Family Tree

Family Tree Review

For a genre that doesn’t typically get much airtime, it does feel like pinball is having a moment in 2019. From Star Wars Pinball and Arcade Archives Pinball to some smaller, lesser-known titles, the Switch has seen numerous pinball and pinball-inspired titles joining the ranks recently. Family Tree from Infinite State Games is the latest newcomer, and while it may not be a traditional pinball game, its blend of genre mechanics and platforming elements do create a solid enough experience.

In contrast to traditional pinball where you play on a table with flippers and aim for high scores, the main gameplay of Family Tree takes place in trees filled with collectables. You play as a rotund piece of fruit; the aim is to reach a goal platform after bouncing your way around the tree to collect your kidnapped fruit children. It’s certainly an eccentric premise, but it successfully sets the tone for the experience to follow.

Family Tree
Rescue the kidnapped fruit that has been scattered throughout the trees.

Family Tree’s early levels are uncomplicated, with their few obstacles and generous time limits allowing you to get into the swing of things without much pressure. New mechanics including launch cannons, bumpers, and enemies are soon added, however, bringing welcome variety to the mix. There are also some more standard platforming sections every ten levels, although the controls are very poorly suited to these stages and may entail some frustration.

If you’re enjoying it, though, there’s no shortage of content in Family Tree to keep you busy. The game offers well over one hundred levels with plenty of different mechanics as well as a multiplayer mode. The atmosphere also does a lot to keep things feeling fresh with its quirky characters, delightful soundtrack, and season-themed levels.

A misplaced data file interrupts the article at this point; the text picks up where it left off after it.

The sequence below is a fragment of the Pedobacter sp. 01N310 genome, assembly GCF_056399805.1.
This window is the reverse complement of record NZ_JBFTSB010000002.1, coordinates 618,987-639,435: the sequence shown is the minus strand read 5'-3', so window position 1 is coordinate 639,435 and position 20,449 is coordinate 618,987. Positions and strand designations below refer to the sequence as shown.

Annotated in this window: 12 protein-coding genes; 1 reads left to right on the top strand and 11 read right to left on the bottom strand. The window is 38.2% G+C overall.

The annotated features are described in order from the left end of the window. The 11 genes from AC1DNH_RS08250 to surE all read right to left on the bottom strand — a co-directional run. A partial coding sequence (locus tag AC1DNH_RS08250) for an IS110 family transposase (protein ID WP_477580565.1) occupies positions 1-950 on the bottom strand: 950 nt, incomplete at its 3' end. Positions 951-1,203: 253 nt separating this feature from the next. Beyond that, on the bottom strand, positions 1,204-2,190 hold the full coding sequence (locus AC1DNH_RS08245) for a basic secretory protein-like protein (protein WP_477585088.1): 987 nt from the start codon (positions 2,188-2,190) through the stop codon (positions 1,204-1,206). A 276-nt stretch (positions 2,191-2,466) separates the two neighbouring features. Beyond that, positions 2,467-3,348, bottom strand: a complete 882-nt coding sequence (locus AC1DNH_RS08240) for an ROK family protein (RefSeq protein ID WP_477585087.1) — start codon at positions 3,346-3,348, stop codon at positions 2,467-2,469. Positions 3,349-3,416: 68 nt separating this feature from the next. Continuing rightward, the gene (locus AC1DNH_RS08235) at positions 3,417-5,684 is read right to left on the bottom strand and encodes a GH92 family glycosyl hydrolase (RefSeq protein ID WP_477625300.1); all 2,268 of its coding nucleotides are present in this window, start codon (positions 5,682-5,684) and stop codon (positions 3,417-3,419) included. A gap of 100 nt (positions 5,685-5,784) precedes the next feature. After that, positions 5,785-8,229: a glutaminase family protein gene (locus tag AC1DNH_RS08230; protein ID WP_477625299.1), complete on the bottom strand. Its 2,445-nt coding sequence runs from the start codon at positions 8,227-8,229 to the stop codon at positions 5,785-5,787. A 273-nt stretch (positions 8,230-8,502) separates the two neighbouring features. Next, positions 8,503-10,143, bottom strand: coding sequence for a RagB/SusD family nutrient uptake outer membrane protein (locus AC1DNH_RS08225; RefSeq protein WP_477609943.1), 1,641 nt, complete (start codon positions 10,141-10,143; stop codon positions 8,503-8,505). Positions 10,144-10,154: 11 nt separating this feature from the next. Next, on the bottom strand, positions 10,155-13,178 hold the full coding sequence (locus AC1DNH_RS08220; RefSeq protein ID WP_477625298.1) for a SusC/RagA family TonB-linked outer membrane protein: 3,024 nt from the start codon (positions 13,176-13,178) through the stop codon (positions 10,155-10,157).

Family Tree
Due to controls that just don’t suit the gameplay, the purer platforming sections don’t work very well.

Despite Family Tree’s clear efforts to keep things interesting, however, there’s little escaping the fact that the gameplay does get repetitive after a while. This isn’t so much an insurmountable flaw as it is just the nature of the gameplay. The title’s short, sharp levels are simply better suited to filling brief moments of idle time rather than to sustaining a marathon gaming session.

On the other hand, what is more unfortunate is that the game fails to explain certain key mechanics. For example, there’s something that feels like a bonus mode with new music and special visual effects, but it’s very unclear as to what this mode actually gives you. Similarly, there are no instructions for things like the multiplayer-slash-endless-climb mode, so it’s trial-and-error to even work out the win and lose conditions.

Family Tree
The multiplayer mode is a cross between an endless climb and a race – don’t fall down, or you’re out!

There are a handful of other minor details which may also leave you scratching your head, even if they don’t cripple the gameplay experience. For starters, it’s curious that the collectables have no effect on anything in-game beyond your score. Likewise, when you time out, you will be chased by a nefarious floating skull, but getting caught really entails no meaningful consequences as you’re simply taken back to the start of the level with all of your collectables and the only real repercussion is that you don’t get a time bonus. Given that scores don’t appear to do anything functional in the game, this feels quite arbitrary.

If you can look past these design decisions, however, Family Tree is surprisingly good for passing idle moments. It’s colourful, vibrant, and delightfully quirky, and brings some variety to the pinball offerings on the Switch.

Family Tree £6.99


Family Tree is a vibrant pinball platformer that’s a perfectly acceptable use of fifteen minutes here and there. It won’t be taking home any GOTY awards, but you can probably do a lot worse for £6.99 on the Switch.